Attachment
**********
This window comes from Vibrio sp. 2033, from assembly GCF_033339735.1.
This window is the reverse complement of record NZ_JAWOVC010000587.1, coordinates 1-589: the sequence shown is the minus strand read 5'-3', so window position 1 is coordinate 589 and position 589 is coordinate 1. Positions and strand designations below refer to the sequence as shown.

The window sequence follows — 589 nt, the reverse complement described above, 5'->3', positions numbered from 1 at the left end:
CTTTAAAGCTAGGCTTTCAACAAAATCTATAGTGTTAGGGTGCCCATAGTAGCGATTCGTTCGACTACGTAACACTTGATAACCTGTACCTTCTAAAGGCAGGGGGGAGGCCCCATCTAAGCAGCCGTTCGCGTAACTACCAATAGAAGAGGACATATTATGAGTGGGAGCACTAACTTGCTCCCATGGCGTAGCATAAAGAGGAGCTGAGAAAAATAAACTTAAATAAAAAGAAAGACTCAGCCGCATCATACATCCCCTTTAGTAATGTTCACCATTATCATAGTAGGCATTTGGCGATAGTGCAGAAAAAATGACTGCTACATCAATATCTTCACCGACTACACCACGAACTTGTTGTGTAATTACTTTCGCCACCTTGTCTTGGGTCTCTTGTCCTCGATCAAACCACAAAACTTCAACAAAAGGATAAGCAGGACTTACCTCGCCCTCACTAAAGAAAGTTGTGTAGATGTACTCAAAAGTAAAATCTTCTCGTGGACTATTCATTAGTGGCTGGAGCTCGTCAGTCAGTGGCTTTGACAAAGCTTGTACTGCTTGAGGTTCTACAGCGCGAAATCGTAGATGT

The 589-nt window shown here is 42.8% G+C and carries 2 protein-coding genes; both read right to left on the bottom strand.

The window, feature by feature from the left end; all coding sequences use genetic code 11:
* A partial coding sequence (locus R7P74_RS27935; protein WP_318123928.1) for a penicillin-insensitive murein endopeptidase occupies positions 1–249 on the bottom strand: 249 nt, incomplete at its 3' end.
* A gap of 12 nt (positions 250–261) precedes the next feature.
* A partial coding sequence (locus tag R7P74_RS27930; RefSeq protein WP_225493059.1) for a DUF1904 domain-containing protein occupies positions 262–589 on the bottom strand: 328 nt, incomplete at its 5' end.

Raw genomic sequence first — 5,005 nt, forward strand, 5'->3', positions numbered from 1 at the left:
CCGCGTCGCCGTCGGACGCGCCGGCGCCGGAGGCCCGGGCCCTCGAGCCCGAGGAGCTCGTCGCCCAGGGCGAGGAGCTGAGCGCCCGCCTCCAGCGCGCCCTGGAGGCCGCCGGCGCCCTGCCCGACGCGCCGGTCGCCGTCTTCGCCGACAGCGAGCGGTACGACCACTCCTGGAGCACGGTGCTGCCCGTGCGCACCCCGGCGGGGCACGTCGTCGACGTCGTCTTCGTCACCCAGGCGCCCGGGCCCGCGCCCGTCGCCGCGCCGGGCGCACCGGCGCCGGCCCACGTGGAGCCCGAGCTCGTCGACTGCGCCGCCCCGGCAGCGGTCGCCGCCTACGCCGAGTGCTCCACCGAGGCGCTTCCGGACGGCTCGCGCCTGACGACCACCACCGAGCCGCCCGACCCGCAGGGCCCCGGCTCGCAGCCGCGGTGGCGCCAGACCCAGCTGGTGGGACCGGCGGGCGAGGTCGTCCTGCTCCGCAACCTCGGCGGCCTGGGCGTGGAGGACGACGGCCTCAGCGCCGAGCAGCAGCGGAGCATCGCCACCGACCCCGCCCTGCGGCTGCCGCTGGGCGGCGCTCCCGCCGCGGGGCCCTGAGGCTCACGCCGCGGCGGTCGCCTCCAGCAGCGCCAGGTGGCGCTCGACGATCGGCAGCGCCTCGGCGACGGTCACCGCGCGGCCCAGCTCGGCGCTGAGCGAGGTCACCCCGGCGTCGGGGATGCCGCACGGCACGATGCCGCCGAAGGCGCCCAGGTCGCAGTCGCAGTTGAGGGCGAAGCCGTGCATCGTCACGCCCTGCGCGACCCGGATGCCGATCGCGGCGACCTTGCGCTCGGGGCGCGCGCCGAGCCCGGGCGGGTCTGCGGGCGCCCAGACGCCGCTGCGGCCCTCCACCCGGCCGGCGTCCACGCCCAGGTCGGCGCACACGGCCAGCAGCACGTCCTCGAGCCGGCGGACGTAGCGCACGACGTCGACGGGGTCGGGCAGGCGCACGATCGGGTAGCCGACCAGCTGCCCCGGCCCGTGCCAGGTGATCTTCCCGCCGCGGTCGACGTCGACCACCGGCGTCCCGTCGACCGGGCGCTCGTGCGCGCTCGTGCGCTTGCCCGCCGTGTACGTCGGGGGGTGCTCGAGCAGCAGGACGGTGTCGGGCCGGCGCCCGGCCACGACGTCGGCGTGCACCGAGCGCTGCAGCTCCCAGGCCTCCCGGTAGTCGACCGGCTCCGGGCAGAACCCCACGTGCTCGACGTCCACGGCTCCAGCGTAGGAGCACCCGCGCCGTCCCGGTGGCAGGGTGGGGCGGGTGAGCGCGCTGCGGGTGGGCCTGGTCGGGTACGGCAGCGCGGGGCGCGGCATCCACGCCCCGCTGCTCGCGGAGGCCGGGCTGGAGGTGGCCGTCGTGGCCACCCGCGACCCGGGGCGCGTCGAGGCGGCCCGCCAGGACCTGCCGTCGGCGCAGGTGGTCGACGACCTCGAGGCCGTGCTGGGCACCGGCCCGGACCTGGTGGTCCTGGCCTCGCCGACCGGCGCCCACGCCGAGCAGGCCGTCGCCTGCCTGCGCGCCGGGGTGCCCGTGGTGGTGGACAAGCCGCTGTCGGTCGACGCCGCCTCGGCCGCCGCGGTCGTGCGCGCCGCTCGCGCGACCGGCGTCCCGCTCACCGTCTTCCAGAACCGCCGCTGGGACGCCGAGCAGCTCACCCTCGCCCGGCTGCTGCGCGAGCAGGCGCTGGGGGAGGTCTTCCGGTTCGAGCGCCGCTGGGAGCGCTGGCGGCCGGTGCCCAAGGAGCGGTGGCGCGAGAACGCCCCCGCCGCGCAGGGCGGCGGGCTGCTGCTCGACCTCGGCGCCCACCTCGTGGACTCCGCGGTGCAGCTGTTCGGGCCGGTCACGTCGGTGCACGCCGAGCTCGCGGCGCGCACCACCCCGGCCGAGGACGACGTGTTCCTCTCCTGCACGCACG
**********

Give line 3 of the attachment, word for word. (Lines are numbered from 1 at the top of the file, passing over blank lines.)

The window sequence follows — 589 nt, the reverse complement described above, 5'->3', positions numbered from 1 at the left end: